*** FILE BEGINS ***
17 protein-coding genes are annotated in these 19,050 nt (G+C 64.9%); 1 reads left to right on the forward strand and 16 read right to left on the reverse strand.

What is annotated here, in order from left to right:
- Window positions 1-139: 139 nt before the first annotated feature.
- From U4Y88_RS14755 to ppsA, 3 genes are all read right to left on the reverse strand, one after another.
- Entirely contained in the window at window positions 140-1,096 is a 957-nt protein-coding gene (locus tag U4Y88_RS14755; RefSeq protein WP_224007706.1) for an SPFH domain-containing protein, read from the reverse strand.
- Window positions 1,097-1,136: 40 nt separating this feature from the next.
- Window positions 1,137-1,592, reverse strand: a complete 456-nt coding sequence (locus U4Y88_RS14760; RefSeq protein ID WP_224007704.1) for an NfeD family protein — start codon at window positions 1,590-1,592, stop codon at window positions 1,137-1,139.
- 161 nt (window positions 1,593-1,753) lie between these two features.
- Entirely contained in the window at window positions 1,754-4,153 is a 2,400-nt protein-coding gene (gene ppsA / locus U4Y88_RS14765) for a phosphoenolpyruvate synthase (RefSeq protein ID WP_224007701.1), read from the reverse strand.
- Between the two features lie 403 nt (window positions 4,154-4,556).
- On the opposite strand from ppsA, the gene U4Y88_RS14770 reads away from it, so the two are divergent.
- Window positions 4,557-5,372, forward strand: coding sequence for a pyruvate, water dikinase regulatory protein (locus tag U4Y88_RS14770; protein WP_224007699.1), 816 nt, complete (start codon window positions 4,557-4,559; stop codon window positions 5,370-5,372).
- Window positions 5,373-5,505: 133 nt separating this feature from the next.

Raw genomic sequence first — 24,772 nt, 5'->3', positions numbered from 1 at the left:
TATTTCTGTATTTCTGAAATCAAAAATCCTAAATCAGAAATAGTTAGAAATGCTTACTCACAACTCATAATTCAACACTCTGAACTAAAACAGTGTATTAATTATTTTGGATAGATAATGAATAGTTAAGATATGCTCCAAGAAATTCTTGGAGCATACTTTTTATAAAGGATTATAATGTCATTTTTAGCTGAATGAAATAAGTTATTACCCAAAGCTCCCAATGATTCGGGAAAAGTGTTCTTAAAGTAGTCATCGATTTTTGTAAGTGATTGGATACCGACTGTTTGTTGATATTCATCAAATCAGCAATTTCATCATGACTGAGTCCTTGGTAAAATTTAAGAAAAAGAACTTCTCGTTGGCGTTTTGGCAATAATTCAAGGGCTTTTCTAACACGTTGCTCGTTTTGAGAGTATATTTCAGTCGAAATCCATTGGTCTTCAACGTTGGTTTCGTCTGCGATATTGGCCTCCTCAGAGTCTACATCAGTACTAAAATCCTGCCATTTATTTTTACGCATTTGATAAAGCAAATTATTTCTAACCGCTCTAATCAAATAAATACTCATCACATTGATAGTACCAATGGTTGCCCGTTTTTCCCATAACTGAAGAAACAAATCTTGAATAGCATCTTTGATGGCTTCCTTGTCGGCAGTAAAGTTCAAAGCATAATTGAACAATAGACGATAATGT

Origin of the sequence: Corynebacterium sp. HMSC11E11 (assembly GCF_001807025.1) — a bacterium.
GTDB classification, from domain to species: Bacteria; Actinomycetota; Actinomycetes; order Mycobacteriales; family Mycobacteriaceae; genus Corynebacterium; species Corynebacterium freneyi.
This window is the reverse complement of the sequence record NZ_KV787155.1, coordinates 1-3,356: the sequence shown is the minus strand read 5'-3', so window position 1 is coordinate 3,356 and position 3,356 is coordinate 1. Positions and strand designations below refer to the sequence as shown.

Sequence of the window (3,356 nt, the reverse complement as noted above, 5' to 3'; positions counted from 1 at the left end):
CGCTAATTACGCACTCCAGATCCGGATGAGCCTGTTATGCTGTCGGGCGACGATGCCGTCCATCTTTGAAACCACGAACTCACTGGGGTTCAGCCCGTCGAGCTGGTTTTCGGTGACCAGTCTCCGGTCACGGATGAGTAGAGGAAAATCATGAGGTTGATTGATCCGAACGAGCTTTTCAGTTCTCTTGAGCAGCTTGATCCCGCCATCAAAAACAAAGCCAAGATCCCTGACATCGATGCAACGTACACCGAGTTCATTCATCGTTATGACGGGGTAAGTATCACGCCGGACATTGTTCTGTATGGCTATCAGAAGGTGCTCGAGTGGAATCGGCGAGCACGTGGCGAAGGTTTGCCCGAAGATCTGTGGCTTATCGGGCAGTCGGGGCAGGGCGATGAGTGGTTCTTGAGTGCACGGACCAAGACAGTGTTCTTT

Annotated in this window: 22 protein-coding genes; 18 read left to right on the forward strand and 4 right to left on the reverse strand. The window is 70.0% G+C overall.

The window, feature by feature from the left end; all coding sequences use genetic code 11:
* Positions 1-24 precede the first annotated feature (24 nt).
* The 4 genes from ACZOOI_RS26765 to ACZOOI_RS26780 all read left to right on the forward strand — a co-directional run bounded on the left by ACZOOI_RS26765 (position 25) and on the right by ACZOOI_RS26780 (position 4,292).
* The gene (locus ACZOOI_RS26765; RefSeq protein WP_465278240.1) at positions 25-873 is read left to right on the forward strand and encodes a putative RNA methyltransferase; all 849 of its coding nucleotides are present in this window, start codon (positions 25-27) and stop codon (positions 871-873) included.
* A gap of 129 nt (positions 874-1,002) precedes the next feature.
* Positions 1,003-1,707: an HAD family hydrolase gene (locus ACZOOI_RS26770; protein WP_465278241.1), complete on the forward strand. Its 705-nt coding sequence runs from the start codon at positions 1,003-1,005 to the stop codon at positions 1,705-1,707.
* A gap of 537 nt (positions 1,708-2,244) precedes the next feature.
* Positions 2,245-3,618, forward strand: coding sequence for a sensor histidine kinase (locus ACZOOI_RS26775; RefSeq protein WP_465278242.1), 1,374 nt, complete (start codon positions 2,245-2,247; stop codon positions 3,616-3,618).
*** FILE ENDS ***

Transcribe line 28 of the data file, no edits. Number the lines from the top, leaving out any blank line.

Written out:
* A gap of 537 nt (positions 1,708-2,244) precedes the next feature.